Pelosi, Schumer and Hoyer

Senate Minority Leader Chuck Schumer , D-N.Y., speaks to reporters with House Majority Leader Steny Hoyer, D-Md., and House Speaker Nancy Pelosi, D-Calif., after meeting with President Donald Trump at the White House in Washington on Wednesday, Oct. 16, 2019.

WASHINGTON — The House of Representatives Wednesday adopted a resolution in an overwhelming bipartisan vote that rebuked President Donald Trump’s move to pull U.S. troops out of northern Syria — a decision announced Oct. 6 that has found few defenders on Capitol Hill. The vote was 354 to 60 with three Republicans and independent Rep. Justin Amash of Michigan voting present.

All members of the House GOP leadership team were among the 129 Republicans who supported the resolution. A few notable Republican members opposed it, including the leaders of the pro-Trump House Freedom Caucus; Rep. Tom Reed of New York, co-chairman of the bipartisan Problem Solvers Caucus; and Rep. Greg Pence of Indiana, the vice president’s brother.

The House strategy is meant to force Trump to sign or veto legislation that scolded his own decision, although Senate Republican leaders have yet to publicly commit to taking up that bill.

“Alliances and values are important,” said Rep. John Shimkus, R-Ill., speaking out on the House floor. “Walking away from friends is a sad indication of policy that we don’t want to support, we don’t want to condone. Yes, we want America to be great, but we’re also great because of our friends and our allies. Coalitions are not bad. Coalitions strengthen our public policy around the world.”

PTrump tried Wednesday to distance the United States from the escalating chaos in northern Syria following the withdrawal of nearly all U.S. troops in the region — dismissing U.S.-allied Kurdish fighters as “no angels” as the outrage over his decision to pull American forces continued to grow on Capitol Hill.

In remarks in the Oval Office, Trump insisted that the ongoing conflict was “between Turkey and Syria” rather than among “Turkey and Syria and the United States” — comments that provoked a fresh round of criticism from congressional Republicans who have said Trump’s decision to withdraw troops allowed the Turkish incursion last week into northern Syria.

“They’re no angels. They’re no angels. Go back and take a look,” Trump said as he sat alongside Italian President Sergio Mattarella, whom the White House was hosting for a visit Wednesday. Trump insisted that the Kurds would be fine because they “know how to fight.”

“There’s a lot of sand they can play with,” Trump said of the region. “It’s possibly never going to be very stable.”

At a later news conference with Mattarella, Trump said the Kurdistan Workers’ Party, or the PKK — a militant group that has regularly launched attacks inside Turkey in the name of Kurdish nationalism — was respected by the Islamic State “because they’re as tough, or tougher than ISIS.”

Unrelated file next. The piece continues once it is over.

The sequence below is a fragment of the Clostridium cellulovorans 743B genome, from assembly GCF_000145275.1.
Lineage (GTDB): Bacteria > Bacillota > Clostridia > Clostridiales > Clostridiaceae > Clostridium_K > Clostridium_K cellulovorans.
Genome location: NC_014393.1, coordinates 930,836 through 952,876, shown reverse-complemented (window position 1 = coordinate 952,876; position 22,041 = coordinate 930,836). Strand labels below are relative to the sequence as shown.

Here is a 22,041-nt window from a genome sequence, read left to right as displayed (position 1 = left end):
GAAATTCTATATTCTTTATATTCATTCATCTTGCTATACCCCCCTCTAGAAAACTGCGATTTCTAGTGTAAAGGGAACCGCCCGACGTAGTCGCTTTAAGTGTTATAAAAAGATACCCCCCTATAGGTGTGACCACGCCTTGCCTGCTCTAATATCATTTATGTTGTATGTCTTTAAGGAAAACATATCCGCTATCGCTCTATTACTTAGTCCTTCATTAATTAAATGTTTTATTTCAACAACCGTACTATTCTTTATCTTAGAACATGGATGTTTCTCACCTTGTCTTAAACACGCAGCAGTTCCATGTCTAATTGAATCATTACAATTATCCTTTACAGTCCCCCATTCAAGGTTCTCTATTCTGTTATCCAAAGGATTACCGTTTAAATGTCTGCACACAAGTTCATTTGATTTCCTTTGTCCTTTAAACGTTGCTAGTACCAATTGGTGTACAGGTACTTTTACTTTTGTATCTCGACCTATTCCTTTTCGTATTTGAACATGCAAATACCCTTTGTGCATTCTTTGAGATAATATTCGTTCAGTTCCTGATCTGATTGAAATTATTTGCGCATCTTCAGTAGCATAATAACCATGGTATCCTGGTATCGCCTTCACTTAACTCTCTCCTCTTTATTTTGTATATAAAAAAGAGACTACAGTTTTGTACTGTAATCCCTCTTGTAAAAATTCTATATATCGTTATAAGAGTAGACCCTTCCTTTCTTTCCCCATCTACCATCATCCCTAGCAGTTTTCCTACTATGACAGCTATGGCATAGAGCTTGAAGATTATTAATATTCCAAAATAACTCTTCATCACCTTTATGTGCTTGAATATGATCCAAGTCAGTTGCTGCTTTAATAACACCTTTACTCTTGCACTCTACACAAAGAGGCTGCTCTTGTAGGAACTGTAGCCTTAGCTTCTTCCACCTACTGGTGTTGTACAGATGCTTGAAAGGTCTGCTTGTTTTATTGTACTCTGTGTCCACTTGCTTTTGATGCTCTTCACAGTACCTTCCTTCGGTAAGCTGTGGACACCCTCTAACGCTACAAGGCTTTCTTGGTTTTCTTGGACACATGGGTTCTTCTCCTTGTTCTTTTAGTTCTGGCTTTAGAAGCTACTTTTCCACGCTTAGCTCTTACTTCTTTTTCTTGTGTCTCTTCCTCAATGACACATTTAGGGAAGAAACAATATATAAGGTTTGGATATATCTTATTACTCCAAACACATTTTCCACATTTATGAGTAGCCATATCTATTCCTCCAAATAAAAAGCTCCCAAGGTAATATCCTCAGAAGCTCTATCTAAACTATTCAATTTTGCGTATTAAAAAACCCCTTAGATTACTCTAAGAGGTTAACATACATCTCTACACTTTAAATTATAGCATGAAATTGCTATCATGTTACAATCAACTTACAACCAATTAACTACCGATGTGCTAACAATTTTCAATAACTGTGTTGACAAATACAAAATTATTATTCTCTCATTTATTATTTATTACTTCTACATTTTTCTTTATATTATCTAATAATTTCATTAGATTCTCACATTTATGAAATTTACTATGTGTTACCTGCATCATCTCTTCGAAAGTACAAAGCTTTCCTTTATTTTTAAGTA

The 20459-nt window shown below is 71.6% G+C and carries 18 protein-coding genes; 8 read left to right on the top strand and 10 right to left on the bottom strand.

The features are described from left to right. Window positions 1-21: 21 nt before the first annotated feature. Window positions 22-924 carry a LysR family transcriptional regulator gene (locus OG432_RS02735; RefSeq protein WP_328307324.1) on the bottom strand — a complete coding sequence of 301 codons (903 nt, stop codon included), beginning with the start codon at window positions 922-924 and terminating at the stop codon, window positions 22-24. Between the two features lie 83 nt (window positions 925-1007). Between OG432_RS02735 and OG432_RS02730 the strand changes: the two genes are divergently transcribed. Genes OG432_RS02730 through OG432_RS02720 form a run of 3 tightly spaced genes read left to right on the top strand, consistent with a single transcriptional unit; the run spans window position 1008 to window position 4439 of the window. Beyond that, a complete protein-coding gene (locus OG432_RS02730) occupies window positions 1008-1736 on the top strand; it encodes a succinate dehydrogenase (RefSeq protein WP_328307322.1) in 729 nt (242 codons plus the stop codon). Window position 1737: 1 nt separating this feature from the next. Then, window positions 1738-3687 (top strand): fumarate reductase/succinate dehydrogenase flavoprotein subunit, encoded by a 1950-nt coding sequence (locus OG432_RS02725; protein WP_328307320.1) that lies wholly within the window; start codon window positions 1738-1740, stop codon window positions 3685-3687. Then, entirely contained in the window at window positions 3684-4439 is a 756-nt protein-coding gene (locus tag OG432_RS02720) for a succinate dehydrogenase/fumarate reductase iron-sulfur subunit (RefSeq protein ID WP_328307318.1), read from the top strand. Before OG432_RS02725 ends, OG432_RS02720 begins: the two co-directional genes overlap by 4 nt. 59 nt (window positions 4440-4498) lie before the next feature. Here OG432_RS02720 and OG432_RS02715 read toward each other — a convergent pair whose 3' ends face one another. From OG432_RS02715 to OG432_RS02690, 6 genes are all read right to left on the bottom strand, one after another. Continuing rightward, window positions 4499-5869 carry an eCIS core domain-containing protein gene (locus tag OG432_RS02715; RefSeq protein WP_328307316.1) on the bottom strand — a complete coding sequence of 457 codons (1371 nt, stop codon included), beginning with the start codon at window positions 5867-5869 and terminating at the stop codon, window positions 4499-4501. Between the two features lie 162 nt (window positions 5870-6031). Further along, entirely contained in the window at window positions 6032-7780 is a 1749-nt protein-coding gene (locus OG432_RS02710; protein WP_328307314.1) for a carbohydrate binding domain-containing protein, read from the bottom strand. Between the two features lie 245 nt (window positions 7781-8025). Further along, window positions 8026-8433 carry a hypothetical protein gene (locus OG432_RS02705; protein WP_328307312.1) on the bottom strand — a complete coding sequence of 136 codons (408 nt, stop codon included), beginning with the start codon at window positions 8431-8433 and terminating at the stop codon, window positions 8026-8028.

Trump’s comments Wednesday continued the mixed messages from the administration on the situation in Syria, even as Vice President Mike Pence and Secretary of State Mike Pompeo were scheduled to depart Wednesday for Ankara to try to negotiate an immediate cease-fire with Turkish president Recep Tayyip Erdogan.

In public remarks Monday, administration officials also took a harder line with Turkey than Trump, muddying the United States’ message on the hostilities in northern Syria.

“Turkey’s military offensive into northeast Syria is undermining the campaign to defeat ISIS, endangering innocent civilians and threatening peace, security, and stability in the region,” Kelly Craft, the U.S. ambassador to the United Nations, said Monday in New York. “We have made it clear with Turkey that any actions in northeast Syria in violation of international law, including international humanitarian law, are unacceptable.”

Trump’s words drew criticism from prominent GOP voices, who continued to condemn his decision to withdraw the troops.

“To have the vice president and the secretary of state going to meet with Erdogan and suggesting that somehow we’re surprised by what’s happening is disingenuous,” said Sen. Mitt Romney, R-Utah, the party’s 2012 presidential nominee. “Very clearly it was a decision by the administration which has led to what you’re seeing. This is a bit like the farmer locking the barn door after the horses left.”

On Trump’s insistence that the Kurds were “no angels,” Romney responded: “Oh my goodness gracious, they are our friends, they have been our ally and abandoning them was a very dark moment in American history.

Sen. Lindsey Graham, R-S.C., otherwise a stalwart Trump ally who has departed from the President dramatically on his actions in Syria, said Trump’s comments Wednesday “completely undercut” Pence and Pompeo’s ability to reach a cease-fire.

“I hope President Trump is right in his belief that Turkeys invasion of Syria is of no concern to us, abandoning the Kurds won’t come back to haunt us, ISIS won’t reemerge, and Iran will not fill the vacuum created by this decision,” Graham said Wednesday. “However, I firmly believe that if President Trump continues to make such statements this will be a disaster worse than President Obama’s decision to leave Iraq.”

Wednesday, November 13, 2019
Tuesday, November 12, 2019